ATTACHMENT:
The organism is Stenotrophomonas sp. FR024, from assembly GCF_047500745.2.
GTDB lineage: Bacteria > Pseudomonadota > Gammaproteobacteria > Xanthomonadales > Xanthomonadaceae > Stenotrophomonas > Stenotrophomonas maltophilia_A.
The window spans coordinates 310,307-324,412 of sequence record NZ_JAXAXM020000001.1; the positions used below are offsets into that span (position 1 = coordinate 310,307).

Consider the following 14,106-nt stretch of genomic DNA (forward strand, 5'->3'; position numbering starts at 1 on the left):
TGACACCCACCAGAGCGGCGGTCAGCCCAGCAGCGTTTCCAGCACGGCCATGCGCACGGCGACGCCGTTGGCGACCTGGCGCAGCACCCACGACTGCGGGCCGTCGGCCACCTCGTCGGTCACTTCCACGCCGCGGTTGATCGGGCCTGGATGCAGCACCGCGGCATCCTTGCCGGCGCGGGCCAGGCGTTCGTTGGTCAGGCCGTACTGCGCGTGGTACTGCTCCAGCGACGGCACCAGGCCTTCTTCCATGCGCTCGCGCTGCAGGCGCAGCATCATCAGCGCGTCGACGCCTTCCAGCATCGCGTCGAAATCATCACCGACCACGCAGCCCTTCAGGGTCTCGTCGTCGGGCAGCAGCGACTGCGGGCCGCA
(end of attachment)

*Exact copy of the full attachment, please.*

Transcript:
The organism is Stenotrophomonas sp. FR024, from assembly GCF_047500745.2.
GTDB lineage: Bacteria > Pseudomonadota > Gammaproteobacteria > Xanthomonadales > Xanthomonadaceae > Stenotrophomonas > Stenotrophomonas maltophilia_A.
The window spans coordinates 310,307-324,412 of sequence record NZ_JAXAXM020000001.1; the positions used below are offsets into that span (position 1 = coordinate 310,307).

Consider the following 14,106-nt stretch of genomic DNA (forward strand, 5'->3'; position numbering starts at 1 on the left):
TGACACCCACCAGAGCGGCGGTCAGCCCAGCAGCGTTTCCAGCACGGCCATGCGCACGGCGACGCCGTTGGCGACCTGGCGCAGCACCCACGACTGCGGGCCGTCGGCCACCTCGTCGGTCACTTCCACGCCGCGGTTGATCGGGCCTGGATGCAGCACCGCGGCATCCTTGCCGGCGCGGGCCAGGCGTTCGTTGGTCAGGCCGTACTGCGCGTGGTACTGCTCCAGCGACGGCACCAGGCCTTCTTCCATGCGCTCGCGCTGCAGGCGCAGCATCATCAGCGCGTCGACGCCTTCCAGCATCGCGTCGAAATCATCACCGACCACGCAGCCCTTCAGGGTCTCGTCGTCGGGCAGCAGCGACTGCGGGCCGCA